• Use the document cameras which can be found in all camera-equipped rooms. With a document camera you can write on a piece of paper or small whiteboard, and project your work to be seen both by students in the room, and, if you share that camera view, by those on Zoom.  Visit this guide to learn about sharing the document camera.
  • If you don’t have access to a document camera in the room, you can position your webcam, phone or iPad with a tripod over the paper or surface where you are working. Learn more about how to integrate a second camera into your Zoom meeting.
  • You can integrate an iPad or tablet and, using a stylus, do an equation or problem set so that the students can see you working through the problem. Learn more about how to integrate a second device into your Zoom meeting.

Work with Tufts Educational Technology Services (ETS) to explore these and other strategies,

How do I manage real-time questions if some students are in-person and others are remote?

  • If you are using Echo360 or Zoom, ask students to enter questions into Zoom’s chat, or Echo360’s Q&A forum while you are lecturing or presenting didactic content. Set an alarm for every 10 or 15 minutes to remind you to pause and check in with students, and to respond to questions or comments students have submitted.
  • Ask a TA or invite a couple of students students to volunteer as chat monitors. They can signal to you when timely and important questions have been asked.
  • Though the TA or student chat monitors (or other students) can respond to questions in the chat, it can be distracting, so be clear on how and when to use the chat with your students.

How can I do small group work in a multi-modality classroom?

  • This can be challenging, but there are a few ways you might experiment with this. Students in the room could log out of Zoom and talk in pairs or triads (though it gets very loud quickly because of distancing and masks). While in-room discussion is underway, you can create breakout rooms for remote students in Zoom. Learn more about Zoom breakout rooms here.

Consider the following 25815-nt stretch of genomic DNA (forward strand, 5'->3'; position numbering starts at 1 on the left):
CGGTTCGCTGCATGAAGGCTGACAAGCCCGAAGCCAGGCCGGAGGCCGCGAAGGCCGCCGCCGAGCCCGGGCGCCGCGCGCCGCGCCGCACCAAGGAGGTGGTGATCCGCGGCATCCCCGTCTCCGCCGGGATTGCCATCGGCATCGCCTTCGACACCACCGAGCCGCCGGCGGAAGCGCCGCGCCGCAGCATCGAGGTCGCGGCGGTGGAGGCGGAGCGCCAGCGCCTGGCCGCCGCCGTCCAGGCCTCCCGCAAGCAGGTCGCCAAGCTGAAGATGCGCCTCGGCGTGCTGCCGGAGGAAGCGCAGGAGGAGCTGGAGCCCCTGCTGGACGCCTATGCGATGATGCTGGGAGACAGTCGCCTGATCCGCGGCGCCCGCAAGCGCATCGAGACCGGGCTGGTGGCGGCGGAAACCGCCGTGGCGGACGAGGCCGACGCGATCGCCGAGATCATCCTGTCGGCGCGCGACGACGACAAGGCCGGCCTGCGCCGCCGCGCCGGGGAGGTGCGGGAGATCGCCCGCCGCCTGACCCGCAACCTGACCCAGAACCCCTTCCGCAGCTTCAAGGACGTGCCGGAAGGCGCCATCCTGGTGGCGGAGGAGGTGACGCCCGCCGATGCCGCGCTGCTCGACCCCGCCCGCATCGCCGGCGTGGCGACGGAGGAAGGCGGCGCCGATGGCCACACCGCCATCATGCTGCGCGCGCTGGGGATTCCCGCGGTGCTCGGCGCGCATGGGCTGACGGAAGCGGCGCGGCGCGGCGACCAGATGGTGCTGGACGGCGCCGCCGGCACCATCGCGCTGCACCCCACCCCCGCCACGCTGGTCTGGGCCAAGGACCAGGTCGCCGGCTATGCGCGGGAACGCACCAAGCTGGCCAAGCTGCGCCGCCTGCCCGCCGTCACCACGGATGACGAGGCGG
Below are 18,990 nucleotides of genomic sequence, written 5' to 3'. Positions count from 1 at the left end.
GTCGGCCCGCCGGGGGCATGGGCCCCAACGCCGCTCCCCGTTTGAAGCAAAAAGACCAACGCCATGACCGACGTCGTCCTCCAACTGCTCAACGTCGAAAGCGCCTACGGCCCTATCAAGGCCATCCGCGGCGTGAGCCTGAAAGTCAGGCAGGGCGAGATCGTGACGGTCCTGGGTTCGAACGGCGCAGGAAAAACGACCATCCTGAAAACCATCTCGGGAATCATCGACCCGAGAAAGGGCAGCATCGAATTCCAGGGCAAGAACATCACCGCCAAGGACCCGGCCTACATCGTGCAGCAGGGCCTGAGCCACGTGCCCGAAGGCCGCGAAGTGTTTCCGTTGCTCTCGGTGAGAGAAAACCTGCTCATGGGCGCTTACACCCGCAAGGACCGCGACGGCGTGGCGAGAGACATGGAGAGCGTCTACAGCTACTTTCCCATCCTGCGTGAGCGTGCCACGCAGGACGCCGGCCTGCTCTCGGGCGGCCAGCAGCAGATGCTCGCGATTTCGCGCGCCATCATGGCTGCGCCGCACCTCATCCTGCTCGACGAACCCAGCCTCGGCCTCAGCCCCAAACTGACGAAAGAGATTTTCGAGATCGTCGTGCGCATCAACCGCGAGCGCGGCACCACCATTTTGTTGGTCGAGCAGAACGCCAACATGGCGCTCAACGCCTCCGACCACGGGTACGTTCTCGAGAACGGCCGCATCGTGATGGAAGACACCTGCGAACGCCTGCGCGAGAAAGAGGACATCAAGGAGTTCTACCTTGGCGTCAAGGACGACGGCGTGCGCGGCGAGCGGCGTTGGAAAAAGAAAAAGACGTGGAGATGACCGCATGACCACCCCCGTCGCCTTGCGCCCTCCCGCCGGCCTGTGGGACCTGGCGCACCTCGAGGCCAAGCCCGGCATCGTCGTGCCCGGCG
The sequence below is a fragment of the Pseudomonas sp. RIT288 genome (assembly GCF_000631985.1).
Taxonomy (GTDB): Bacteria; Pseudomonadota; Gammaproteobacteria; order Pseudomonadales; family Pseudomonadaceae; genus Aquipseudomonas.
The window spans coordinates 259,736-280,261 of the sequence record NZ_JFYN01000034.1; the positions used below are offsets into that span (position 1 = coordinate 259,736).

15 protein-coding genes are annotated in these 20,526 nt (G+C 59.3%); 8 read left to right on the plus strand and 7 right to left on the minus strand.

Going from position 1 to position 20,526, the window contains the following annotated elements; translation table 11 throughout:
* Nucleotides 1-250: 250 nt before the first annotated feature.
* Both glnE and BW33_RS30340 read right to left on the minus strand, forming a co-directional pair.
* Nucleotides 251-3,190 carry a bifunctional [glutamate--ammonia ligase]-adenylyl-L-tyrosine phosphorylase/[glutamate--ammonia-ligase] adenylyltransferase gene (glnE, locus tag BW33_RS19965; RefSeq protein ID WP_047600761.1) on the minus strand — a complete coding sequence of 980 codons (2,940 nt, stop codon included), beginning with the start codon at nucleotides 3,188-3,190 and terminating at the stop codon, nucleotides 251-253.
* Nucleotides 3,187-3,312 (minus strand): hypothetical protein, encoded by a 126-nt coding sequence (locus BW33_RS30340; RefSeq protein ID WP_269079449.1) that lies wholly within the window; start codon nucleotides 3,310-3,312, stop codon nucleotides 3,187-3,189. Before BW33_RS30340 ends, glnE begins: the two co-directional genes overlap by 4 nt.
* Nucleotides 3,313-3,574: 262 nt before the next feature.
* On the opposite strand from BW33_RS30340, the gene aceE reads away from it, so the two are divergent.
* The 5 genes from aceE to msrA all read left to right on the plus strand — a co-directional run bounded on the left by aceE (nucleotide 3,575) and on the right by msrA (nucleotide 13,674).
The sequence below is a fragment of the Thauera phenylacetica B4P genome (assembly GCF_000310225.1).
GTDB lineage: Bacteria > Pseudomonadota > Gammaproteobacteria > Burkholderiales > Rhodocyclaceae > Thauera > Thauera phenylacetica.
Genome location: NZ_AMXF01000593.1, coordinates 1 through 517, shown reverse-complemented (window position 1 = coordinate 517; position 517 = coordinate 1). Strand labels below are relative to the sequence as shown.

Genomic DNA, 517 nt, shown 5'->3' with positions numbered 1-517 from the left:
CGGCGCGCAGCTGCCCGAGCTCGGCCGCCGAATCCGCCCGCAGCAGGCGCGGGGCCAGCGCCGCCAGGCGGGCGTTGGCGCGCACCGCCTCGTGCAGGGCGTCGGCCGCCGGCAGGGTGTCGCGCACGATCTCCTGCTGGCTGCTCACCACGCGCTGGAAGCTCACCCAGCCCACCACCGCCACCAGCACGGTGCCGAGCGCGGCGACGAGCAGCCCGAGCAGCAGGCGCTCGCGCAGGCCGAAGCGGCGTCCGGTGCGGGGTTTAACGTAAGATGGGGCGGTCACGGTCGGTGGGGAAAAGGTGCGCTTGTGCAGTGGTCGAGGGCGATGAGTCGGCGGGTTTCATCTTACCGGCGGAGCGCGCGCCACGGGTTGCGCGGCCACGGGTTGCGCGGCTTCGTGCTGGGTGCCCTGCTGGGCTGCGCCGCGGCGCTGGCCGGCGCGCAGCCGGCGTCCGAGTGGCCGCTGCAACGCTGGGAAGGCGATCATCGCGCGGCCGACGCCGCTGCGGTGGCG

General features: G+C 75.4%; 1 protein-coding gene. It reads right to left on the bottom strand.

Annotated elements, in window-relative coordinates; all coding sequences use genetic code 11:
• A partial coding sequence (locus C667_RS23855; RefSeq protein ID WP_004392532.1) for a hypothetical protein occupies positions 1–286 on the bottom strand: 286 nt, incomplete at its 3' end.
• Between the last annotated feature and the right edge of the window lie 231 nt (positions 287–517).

• Use collaborative, non-verbal tools that everyone can edit anonymously, or non-anonymously, such as Canvas chat, Google Docs, Box Notes, Piazza, or other tools). You can use these tools to set up collaborative spaces for each group to interact, and then later each group can report back on their work. This could also be structured so that all students can view what other groups are doing – e.g. with a shared Google Doc.

How do I create assignment groups or project groups in a multi-modality classroom?

  • When creating assignment groups, consider the logistics and benefits of either grouping together students who are in the same in-class or remote sessions, or deliberately mixing students from different sessions. 
  • Grouping students who are not in the same sessions is a good way to promote a learning community among all students in your class (and break down the barriers between the session groups). Students can use Canvas chat or Google Docs to “discuss” in non-verbal ways, annotate a text, or use a whiteboard. They can use their own Zoom rooms to hold live meetings outside of class time.
  • Alternatively, if you’re using a rotating system, where students rotate into the in-person classroom, using time-based session groups (Monday group, Wednesday group, etc.) might make logistical sense, especially if you want to use in-class time to have students work in groups.